Review: Helio Kickflip
Both Helio phones are shipping with QVGA screens. The screen on the Kickflip is sharp and has rich color, although color is kept to a minimum in the Helio interface, so that's not immediately apparent. The screen is bright under most lighting conditions but fades quickly in very bright sunlight. Taking pictures and using the phone in direct sunlight is possible, but difficult. The screen only has three brightness settings - darker, normal, and lighter. In our tests it was impossible to distinguish between normal and lighter indoors, but the lighter setting did seem to help a bit outside.
There is no operator logo on the Helio home screen, just a small signal strength indicator. If you are accustomed to using the presence of the operator logo to indicate you have signal, it's easy to think the Kickflip has an awful antenna, but just the opposite is true. The Kickflip has excellent reception, passing our bank vault test with ease and holding on to calls like a bulldog. Assuming that Helio is currently using Sprint's network in San Francisco, the Kickflip did not fall victim to many of the usual dead zones, only losing signal in the absolute worst of them.
The Helio's speaker is plenty loud for phone calls when held to the ear. Even in noisy environments, we could hold a conversation with the volume set at 5 out of 7. Despite the fact that a second speaker is turned on when the phone is ringing or media is being played back, the volume of these and other loudspeaker functions is unusually soft. Only at maximum volume can the phone be heard ringing outdoors. Listening to audio files or holding a conversation using the speakerphone is difficult. While it can't make up for low volume during media playback, the Kickflip does have a very strong vibrating alert that can at least make up for quiet ringtones.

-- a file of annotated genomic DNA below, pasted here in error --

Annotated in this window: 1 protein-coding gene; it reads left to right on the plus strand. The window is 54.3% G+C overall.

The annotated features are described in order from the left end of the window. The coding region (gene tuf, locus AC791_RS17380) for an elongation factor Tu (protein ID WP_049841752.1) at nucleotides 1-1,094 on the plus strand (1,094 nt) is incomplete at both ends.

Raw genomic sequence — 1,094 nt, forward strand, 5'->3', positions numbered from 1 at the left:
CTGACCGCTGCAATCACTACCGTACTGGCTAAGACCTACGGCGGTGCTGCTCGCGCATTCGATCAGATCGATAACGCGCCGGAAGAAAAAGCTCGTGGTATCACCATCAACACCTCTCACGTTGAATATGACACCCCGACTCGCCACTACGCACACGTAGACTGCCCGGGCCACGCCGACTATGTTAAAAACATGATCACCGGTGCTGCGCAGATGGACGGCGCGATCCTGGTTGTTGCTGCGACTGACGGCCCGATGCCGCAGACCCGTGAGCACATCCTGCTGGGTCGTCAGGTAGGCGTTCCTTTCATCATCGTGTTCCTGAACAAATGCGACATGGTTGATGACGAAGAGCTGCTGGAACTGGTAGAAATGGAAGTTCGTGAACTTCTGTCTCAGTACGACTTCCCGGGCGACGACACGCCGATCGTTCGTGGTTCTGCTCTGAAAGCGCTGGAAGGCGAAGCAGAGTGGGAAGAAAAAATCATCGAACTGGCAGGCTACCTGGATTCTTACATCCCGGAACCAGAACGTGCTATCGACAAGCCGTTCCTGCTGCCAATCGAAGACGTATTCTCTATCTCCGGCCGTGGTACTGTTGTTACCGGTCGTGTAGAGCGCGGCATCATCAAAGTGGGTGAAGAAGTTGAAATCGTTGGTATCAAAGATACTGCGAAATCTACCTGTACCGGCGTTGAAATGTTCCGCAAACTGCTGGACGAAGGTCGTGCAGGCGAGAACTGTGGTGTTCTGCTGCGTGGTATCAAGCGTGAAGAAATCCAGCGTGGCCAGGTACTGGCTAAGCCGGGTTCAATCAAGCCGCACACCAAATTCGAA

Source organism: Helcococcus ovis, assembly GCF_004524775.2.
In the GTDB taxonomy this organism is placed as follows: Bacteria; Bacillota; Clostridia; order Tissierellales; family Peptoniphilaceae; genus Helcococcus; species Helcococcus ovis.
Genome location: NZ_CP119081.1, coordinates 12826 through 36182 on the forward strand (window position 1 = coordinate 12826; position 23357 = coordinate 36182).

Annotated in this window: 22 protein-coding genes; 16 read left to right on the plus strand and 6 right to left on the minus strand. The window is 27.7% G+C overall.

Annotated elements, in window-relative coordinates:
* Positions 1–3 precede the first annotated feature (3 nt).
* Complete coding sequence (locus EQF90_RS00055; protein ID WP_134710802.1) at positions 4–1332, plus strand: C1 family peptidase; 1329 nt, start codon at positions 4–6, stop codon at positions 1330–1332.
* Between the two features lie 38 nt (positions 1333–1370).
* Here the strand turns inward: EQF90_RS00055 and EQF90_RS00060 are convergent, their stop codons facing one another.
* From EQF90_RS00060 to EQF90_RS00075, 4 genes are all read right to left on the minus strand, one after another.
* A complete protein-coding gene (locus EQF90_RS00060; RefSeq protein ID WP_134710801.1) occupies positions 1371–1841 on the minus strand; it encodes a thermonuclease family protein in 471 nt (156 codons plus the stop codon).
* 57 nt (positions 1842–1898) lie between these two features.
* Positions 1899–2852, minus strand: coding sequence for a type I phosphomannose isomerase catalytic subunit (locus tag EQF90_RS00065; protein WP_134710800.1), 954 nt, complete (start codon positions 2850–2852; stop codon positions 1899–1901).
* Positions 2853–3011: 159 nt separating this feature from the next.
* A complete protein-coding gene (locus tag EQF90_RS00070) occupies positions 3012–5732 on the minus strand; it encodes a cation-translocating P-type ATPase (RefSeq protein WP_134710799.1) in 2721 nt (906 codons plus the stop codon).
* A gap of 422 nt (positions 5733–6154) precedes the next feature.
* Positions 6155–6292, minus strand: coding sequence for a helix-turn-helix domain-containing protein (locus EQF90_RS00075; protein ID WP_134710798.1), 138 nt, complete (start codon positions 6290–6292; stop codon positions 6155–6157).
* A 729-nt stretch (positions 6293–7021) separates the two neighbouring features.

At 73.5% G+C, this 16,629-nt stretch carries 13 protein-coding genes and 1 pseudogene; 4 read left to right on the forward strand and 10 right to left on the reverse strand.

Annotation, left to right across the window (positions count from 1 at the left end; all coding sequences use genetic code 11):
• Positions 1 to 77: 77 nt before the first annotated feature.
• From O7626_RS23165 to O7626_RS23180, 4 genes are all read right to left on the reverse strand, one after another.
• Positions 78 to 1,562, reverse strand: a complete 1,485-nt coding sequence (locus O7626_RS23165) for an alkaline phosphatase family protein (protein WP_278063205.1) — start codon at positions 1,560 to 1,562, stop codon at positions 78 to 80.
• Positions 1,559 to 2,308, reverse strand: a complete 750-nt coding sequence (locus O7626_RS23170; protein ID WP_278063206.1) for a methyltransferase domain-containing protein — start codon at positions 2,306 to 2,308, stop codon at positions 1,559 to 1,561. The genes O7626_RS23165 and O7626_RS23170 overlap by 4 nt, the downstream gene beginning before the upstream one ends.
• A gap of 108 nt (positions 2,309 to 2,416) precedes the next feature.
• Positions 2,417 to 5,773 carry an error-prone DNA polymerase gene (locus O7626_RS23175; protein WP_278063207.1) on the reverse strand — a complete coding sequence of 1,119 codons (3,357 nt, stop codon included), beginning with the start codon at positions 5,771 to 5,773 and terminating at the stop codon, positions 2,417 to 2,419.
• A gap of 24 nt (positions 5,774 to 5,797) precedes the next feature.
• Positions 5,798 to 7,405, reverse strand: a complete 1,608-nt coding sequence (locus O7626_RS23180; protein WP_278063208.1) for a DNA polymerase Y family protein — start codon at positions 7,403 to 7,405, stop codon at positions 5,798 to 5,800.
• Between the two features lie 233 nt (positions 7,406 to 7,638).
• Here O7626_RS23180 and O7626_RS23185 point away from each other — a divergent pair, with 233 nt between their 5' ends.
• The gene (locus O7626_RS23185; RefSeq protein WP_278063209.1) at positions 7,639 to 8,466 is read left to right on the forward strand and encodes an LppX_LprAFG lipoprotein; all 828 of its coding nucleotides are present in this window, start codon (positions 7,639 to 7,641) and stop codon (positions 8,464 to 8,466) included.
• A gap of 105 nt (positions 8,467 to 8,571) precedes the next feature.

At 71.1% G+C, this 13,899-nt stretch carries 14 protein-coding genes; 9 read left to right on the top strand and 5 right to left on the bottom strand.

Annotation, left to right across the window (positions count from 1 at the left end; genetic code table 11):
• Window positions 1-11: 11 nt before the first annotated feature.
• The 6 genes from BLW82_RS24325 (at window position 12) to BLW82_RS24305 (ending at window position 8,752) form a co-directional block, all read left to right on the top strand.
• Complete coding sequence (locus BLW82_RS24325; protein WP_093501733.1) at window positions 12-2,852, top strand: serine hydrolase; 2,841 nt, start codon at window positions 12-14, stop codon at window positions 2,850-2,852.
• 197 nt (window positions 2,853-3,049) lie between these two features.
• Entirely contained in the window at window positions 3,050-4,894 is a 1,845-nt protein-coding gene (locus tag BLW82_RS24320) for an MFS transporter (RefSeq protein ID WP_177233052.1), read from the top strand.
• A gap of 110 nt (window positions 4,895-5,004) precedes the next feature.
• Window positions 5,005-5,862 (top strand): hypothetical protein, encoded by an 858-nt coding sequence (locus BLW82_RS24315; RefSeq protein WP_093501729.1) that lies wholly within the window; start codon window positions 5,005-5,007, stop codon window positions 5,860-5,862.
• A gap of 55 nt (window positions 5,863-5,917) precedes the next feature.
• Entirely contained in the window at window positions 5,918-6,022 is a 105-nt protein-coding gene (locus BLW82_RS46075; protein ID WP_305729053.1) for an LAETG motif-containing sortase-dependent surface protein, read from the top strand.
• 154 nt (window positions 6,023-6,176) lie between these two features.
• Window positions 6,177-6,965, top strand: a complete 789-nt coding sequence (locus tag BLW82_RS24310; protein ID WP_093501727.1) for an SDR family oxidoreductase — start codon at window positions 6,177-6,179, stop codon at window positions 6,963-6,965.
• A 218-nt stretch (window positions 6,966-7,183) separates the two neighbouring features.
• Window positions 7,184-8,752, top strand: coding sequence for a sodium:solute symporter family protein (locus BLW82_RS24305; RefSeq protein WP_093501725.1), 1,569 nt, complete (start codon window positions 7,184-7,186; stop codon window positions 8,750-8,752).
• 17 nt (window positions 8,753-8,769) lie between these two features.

Helio has said from the beginning that their service was for people who prefer data over voice. Their subscription prices certainly reflect this, and the Kickflip's battery life seems to reflect this too. A long phone call seemed to take more out of the battery then surfing the web or even playing back music (videos take more out of the battery, as expected). With frequent use the battery lasts about two and a half days. For the first day or two, the battery indicator gives the impression that the battery could last longer, it barely moves except after a long phone call. But at the last minute takes a dive from whatever charge it shows remaining (usually at least 1/3 full, but we've seen it drop from as much as 2/3) to the battery extremely low warning. Helio has told us they're working on a fix to improve the accuracy of the battery display as well as improve battery life, but they're not sure when it will be available yet.